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ESC: AstraZeneca’s SGLT2 med Farxiga flips script on competitors with 26% CV risk cut

by Kyle Blankenship

AstraZeneca’s diabetes med Farxiga is still looking for the cardiovascular label updates its SGLT2 competitors already bear. But as of this weekend, it has new data that could help the entire class—and even pressure heart medicines outside the class, too. 

Adding Farxiga to the standard of care sliced the risk of cardiovascular death or hospitalization in heart failure patients by 26%—regardless of whether those patients had Type 2 diabetes. Those were the results from AstraZeneca’s Dapa-HF outcomes trial presented Sunday at the European Society of Cardiology Congress in Paris.

In each of its composite endpoints, Farxiga also hit its marks. The drug showed a 30% decrease in the risk of experiencing a first episode of worsening heart failure and an 18% decrease in the risk of CV death, the drugmaker said.

“We are very pleased that Farxiga was so effective in our trial—it did all the things we would like any drug to do in heart failure, which are to improve symptoms, reduce hospital admissions and increase survival,” John McMurray, of the University of Glasgow’s Cardiovascular Research Centre, said in a statement. 

For AstraZeneca, Farxiga’s latest CV turn could spell big things for the drug—as well as for its SGLT2 challengers from Eli Lilly and Boehringer Ingelheim and Johnson & Johnson.

With the new data in tow, AZ can expect a positive impact on Farxiga sales, which are on track to reach $1.6 billion globally in 2019, Wolfe Research analyst Tim Anderson said. 

Anderson opined that prescribers are likely to view Farxiga’s significant results in non-diabetic patients as a “class effect,” potentially boosting Lilly and Boehringer’s Jardiance and J&J’s Invokana, too.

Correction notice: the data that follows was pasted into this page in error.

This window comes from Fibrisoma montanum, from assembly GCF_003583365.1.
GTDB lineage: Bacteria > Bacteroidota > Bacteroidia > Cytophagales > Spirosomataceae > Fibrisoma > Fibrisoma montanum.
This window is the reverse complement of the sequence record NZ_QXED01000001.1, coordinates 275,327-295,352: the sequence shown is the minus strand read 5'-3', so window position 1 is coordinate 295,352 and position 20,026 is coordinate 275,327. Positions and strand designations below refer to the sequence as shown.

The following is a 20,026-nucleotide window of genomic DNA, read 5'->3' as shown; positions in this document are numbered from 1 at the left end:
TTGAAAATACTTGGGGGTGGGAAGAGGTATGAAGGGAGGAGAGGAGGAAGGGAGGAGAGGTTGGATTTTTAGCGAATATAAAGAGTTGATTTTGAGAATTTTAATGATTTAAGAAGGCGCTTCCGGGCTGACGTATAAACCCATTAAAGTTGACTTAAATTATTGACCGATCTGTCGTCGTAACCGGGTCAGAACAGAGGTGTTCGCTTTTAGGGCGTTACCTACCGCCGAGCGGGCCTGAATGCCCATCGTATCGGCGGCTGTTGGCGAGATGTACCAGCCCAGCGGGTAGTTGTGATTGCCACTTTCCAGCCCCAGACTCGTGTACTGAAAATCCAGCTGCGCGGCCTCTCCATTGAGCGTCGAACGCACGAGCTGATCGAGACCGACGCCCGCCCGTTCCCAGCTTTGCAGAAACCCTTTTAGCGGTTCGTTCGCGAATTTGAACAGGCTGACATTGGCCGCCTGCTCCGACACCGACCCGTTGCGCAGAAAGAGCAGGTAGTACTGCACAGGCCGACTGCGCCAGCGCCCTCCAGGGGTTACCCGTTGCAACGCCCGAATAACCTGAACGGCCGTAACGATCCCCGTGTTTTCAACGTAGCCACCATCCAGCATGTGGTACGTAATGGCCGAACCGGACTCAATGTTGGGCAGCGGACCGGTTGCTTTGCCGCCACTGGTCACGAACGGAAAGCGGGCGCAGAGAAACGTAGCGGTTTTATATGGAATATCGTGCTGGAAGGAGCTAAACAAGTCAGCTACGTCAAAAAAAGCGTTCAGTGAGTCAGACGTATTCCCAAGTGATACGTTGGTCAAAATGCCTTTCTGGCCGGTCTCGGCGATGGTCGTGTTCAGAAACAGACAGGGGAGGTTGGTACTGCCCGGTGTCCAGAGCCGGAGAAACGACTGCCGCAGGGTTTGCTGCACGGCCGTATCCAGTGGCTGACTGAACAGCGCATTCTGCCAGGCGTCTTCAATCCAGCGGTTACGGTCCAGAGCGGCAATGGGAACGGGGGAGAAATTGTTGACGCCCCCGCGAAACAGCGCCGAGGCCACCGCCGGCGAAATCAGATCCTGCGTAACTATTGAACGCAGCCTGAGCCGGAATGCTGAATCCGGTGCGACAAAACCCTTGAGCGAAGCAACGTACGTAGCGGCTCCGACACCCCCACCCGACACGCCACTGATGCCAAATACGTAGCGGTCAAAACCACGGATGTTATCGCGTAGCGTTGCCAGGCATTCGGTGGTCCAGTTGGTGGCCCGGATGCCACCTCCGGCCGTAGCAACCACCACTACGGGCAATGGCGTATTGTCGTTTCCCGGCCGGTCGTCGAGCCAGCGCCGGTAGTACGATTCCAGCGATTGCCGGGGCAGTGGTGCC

“What makes this trial stand out is that results were equally impressive in both diabetics with heart failure and NON-DIABETICS with heart failure—it is the latter segment that will open up commercially both for Farxiga and other members of the SGLT2 class, like Jardiance,” Anderson wrote in a Sunday note to investors.

But could Farxiga’s win represent a loss for heart failure therapies such as Novartis’ Entresto, which recently flopped a major CV trial of its own? Possibly, according to Anderson.

On Sunday, Novartis revealed data from its phase 3 Paragon-HF trial showing Entresto didn’t hit the statistical significance threshold for reducing the combined rate of heart failure hospitalizations and cardiovascular death among heart failure patients. The drug did post a 13% decrease over standard-of-care valsartan on that metric, and researchers touted the “totality of data” showing positive biomarker improvement to soften the blow.

Still, taken together, Anderson said Farxiga may strip away some of Entresto’s heart failure patients with reduced ejection fraction (HFrEF) after its strong showing.

“DAPA-HF showed that concurrent use of Farxiga and Entresto yielded nearly the same results as using Farxiga without (Entresto),” Anderson wrote. “This would seem to suggest Entresto is at risk to losing some portion of HFrEF patients to Farxiga.”

However, presenters Sunday downplayed the competition between the two drugs, saying their different mechanisms of action still work well together, Anderson noted. If the findings do pose a negative threat to Entresto’s sales, the effects will likely be “modest,” they said.